By Joe Hoyt
Principle Investigator, Maritime Archaeologist
Chris Horrell (MMS) readies the sonar system. (Photo: NOAA)
Today was our third day on site, and production is increasing as each member of the team becomes more familiar with the site. Visibility is still poor, especially due to the abundance of marine life. However, sea conditions today were simply remarkable. The ocean was literally a pond.
The calm seas were a great benefit as Chris Horrell redeployed the sector-scanning sonar. Russ Green and Dave Conlin were able to coordinate with the crew on the boat topside via 'acoustic through-water communications,' and succeeded in placing the tripod at three particular locations off the wreck site. This effectively scans the surrounding area with a 300 foot radius swath, which helps to identify material remains outboard of the wreck site. Since visibility is low and comprehensive divers searches are time consuming, this unit worked beautifully. Not only was the area well covered, but the search can now be represented graphically.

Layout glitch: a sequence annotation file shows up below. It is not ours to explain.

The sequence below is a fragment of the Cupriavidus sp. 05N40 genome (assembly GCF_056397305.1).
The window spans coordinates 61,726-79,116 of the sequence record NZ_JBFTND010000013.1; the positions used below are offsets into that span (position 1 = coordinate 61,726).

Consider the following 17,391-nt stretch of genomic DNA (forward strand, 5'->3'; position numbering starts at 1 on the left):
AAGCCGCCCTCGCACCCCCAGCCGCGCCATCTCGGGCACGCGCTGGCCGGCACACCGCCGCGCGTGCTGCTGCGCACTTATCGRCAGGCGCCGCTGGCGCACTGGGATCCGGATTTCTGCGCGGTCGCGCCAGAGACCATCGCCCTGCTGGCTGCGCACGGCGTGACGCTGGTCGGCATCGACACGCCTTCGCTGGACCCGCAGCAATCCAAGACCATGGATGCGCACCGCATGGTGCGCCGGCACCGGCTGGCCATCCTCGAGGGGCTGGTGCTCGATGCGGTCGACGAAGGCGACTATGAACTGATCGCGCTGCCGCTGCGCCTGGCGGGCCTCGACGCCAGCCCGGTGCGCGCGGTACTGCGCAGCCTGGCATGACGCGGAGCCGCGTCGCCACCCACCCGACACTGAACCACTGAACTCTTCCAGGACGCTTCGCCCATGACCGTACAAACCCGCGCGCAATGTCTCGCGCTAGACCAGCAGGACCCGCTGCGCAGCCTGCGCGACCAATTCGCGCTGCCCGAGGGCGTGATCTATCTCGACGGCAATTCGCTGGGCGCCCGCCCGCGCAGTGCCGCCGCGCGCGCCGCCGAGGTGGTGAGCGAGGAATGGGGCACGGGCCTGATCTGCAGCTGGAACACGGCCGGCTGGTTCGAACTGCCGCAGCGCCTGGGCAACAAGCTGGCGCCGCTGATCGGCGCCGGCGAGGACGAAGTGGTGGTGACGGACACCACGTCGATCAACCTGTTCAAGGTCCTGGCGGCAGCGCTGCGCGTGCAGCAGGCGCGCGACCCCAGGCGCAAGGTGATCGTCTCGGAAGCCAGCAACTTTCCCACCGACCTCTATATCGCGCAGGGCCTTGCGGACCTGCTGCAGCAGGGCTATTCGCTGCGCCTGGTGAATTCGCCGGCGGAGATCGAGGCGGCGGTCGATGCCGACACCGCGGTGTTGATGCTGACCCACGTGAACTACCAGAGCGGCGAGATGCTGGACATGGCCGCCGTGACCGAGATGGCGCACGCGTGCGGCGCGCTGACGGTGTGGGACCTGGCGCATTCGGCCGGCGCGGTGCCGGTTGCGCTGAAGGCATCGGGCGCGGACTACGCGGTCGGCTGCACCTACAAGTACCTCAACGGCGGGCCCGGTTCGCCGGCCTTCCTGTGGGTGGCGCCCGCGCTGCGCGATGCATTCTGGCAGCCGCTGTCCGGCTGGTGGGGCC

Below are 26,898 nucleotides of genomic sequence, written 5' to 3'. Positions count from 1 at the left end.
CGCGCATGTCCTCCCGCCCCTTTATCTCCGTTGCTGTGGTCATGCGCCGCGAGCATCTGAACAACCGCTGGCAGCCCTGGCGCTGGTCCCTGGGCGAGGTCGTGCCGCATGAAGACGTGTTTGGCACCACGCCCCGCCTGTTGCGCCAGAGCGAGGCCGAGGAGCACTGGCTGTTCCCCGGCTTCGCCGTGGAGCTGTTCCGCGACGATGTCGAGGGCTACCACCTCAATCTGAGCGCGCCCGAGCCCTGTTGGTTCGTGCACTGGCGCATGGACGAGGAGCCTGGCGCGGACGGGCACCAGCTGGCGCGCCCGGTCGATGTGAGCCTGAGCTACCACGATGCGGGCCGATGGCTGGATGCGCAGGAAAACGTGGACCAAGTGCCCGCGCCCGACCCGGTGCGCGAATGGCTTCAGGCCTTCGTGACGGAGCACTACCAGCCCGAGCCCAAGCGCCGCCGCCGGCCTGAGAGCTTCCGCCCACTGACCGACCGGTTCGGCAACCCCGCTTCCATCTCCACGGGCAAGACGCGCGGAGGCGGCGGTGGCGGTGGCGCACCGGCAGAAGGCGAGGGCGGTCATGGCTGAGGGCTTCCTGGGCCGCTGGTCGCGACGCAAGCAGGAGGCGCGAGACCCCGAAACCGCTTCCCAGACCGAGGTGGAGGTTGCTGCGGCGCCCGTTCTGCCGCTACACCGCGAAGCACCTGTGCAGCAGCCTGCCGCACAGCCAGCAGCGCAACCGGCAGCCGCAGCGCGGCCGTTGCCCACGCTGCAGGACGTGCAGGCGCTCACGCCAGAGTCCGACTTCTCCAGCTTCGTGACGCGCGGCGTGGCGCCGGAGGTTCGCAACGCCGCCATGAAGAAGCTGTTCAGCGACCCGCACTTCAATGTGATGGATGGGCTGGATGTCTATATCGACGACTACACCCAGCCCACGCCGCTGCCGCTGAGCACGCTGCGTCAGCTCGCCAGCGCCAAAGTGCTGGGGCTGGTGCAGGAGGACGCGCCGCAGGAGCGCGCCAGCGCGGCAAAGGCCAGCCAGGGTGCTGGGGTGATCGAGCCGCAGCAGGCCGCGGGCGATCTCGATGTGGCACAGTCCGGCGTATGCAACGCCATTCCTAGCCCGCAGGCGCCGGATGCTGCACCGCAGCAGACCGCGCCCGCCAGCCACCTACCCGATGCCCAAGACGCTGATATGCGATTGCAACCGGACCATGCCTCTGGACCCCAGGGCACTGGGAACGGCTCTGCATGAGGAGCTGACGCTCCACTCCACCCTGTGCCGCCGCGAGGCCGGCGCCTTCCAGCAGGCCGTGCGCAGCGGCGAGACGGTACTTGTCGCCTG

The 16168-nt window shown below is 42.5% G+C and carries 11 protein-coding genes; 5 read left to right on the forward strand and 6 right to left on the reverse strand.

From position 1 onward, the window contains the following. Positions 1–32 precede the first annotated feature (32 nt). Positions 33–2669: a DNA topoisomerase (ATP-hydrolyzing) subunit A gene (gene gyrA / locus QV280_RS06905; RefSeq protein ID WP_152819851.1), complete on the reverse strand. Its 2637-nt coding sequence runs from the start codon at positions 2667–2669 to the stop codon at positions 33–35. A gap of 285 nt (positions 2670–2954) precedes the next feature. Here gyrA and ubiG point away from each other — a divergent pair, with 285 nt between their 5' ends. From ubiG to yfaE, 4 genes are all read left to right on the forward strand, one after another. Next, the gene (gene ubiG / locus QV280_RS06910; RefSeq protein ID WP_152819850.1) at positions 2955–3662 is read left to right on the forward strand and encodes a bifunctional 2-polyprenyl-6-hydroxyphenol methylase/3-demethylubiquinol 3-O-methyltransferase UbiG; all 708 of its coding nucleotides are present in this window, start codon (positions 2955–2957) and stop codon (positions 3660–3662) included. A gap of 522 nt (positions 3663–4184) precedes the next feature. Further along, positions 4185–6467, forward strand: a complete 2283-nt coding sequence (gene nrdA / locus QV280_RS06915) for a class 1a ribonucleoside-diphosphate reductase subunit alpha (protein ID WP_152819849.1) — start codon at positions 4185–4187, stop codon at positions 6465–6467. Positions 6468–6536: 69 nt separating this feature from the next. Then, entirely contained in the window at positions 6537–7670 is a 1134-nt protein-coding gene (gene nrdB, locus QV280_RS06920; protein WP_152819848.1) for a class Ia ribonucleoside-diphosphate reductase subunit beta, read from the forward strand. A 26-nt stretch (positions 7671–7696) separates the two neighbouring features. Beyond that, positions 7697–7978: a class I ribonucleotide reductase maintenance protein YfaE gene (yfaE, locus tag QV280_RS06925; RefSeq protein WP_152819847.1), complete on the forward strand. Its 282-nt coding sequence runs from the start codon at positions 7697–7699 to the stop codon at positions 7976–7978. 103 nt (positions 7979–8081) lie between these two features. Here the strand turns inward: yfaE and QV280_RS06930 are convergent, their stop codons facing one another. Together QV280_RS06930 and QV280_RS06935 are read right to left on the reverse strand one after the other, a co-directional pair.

Once on location, the divers lower the sonar system into the water. (Photo: NOAA)
The priority now is detailed mapping. With the baseline established yesterday, the site is broken up into several sections which are divided among the archaeologists to systematically map each feature to scale underwater. This is a time consuming process, which requires much attention to detail. The more time spent staring at a small section of the wreck attempting to measure each piece, the more features, which previously seemed to be debris, begin to make sense. This process will allow us to reconstruct a very detailed and accurate scaled representation of the site.
Chris Horrell (MMS), John McCord (UNC CSI), and Tane Casserley (MHP) enter the water. (Photo: NOAA)